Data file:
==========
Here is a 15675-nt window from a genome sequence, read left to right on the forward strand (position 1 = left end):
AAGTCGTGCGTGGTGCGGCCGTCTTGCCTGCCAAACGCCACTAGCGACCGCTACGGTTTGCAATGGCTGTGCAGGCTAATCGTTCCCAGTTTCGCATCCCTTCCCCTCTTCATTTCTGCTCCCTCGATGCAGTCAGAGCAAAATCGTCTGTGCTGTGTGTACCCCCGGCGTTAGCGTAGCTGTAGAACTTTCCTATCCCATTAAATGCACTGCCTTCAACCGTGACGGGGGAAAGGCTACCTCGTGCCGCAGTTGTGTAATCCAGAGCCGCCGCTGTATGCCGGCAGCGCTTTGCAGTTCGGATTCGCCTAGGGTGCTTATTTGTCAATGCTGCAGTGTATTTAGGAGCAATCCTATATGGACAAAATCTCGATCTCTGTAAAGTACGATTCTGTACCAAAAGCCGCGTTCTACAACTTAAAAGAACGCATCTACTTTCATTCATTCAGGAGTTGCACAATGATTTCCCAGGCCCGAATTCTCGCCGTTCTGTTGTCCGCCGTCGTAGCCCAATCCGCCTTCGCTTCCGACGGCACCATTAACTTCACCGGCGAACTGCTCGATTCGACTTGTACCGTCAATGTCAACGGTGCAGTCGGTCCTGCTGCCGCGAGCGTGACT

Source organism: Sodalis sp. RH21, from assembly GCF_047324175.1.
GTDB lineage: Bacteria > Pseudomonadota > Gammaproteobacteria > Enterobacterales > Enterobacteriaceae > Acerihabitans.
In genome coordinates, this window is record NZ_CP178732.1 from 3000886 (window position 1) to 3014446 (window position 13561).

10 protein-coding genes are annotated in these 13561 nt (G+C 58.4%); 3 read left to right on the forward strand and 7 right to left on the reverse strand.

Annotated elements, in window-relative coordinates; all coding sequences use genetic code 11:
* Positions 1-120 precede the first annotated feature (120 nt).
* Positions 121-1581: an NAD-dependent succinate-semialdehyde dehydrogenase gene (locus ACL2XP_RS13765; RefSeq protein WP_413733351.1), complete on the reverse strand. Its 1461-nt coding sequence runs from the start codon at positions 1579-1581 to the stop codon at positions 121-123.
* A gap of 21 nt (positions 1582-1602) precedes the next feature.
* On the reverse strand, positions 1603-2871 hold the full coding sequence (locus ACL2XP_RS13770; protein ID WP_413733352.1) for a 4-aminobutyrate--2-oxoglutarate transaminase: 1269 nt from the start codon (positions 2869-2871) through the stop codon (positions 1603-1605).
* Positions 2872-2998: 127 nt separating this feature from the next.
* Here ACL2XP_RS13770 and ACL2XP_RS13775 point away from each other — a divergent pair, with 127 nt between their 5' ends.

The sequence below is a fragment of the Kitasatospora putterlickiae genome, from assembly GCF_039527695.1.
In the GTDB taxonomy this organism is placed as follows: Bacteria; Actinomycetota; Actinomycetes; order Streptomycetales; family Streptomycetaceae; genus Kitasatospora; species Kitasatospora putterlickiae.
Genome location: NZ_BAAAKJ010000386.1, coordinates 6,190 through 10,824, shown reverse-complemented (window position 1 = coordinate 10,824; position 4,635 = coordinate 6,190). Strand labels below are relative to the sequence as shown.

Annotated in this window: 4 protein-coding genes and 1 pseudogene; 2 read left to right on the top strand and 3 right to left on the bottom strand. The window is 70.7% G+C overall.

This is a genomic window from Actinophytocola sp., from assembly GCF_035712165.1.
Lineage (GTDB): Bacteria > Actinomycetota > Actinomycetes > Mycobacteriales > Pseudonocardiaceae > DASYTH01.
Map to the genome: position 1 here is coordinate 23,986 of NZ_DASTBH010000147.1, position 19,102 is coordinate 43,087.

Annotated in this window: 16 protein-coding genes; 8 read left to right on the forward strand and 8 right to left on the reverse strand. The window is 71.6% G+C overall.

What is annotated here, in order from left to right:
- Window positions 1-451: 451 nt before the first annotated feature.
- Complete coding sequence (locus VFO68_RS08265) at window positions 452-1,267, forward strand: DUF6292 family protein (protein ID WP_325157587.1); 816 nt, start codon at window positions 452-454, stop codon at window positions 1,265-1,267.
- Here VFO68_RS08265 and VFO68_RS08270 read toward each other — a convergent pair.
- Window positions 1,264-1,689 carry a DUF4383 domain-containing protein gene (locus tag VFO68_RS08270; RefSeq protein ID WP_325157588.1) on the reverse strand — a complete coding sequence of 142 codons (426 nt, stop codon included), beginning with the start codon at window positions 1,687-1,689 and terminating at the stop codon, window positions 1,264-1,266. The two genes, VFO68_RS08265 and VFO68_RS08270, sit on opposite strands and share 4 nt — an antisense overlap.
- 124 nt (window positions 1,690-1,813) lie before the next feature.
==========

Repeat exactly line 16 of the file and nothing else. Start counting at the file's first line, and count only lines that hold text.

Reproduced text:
Genome location: NZ_BAAAKJ010000386.1, coordinates 6,190 through 10,824, shown reverse-complemented (window position 1 = coordinate 10,824; position 4,635 = coordinate 6,190). Strand labels below are relative to the sequence as shown.